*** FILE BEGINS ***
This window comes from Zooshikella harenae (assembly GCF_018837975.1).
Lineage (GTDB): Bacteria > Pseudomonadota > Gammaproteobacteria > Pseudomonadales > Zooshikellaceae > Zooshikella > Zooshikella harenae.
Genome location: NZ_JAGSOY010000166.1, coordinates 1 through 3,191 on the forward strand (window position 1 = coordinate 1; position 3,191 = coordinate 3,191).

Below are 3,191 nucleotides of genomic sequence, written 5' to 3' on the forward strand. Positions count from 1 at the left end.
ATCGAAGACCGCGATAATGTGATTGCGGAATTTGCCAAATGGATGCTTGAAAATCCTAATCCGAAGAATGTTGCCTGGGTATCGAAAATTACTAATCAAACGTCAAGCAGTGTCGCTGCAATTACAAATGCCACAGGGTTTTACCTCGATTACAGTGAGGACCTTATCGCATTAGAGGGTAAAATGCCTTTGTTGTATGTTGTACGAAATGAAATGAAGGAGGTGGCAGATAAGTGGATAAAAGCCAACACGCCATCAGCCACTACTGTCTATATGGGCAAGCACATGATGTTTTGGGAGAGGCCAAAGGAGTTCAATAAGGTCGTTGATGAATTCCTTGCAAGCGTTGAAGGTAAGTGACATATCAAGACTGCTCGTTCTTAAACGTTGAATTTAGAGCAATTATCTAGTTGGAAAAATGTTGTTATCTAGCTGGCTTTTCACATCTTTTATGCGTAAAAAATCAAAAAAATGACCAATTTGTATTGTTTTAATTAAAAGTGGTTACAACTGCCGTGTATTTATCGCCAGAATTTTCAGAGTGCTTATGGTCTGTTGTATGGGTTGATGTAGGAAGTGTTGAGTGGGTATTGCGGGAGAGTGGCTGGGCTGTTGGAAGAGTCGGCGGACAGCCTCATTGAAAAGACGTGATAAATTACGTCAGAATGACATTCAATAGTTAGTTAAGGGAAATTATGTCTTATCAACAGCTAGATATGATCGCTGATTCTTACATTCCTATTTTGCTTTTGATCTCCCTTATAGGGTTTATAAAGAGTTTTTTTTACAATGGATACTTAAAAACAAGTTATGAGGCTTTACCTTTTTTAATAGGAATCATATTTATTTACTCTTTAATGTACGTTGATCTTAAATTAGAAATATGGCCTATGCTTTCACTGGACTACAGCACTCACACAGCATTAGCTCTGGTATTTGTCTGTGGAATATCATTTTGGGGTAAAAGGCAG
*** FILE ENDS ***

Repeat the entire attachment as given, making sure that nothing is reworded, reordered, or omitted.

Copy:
This window comes from Zooshikella harenae (assembly GCF_018837975.1).
Lineage (GTDB): Bacteria > Pseudomonadota > Gammaproteobacteria > Pseudomonadales > Zooshikellaceae > Zooshikella > Zooshikella harenae.
Genome location: NZ_JAGSOY010000166.1, coordinates 1 through 3,191 on the forward strand (window position 1 = coordinate 1; position 3,191 = coordinate 3,191).

Below are 3,191 nucleotides of genomic sequence, written 5' to 3' on the forward strand. Positions count from 1 at the left end.
ATCGAAGACCGCGATAATGTGATTGCGGAATTTGCCAAATGGATGCTTGAAAATCCTAATCCGAAGAATGTTGCCTGGGTATCGAAAATTACTAATCAAACGTCAAGCAGTGTCGCTGCAATTACAAATGCCACAGGGTTTTACCTCGATTACAGTGAGGACCTTATCGCATTAGAGGGTAAAATGCCTTTGTTGTATGTTGTACGAAATGAAATGAAGGAGGTGGCAGATAAGTGGATAAAAGCCAACACGCCATCAGCCACTACTGTCTATATGGGCAAGCACATGATGTTTTGGGAGAGGCCAAAGGAGTTCAATAAGGTCGTTGATGAATTCCTTGCAAGCGTTGAAGGTAAGTGACATATCAAGACTGCTCGTTCTTAAACGTTGAATTTAGAGCAATTATCTAGTTGGAAAAATGTTGTTATCTAGCTGGCTTTTCACATCTTTTATGCGTAAAAAATCAAAAAAATGACCAATTTGTATTGTTTTAATTAAAAGTGGTTACAACTGCCGTGTATTTATCGCCAGAATTTTCAGAGTGCTTATGGTCTGTTGTATGGGTTGATGTAGGAAGTGTTGAGTGGGTATTGCGGGAGAGTGGCTGGGCTGTTGGAAGAGTCGGCGGACAGCCTCATTGAAAAGACGTGATAAATTACGTCAGAATGACATTCAATAGTTAGTTAAGGGAAATTATGTCTTATCAACAGCTAGATATGATCGCTGATTCTTACATTCCTATTTTGCTTTTGATCTCCCTTATAGGGTTTATAAAGAGTTTTTTTTACAATGGATACTTAAAAACAAGTTATGAGGCTTTACCTTTTTTAATAGGAATCATATTTATTTACTCTTTAATGTACGTTGATCTTAAATTAGAAATATGGCCTATGCTTTCACTGGACTACAGCACTCACACAGCATTAGCTCTGGTATTTGTCTGTGGAATATCATTTTGGGGTAAAAGGCAG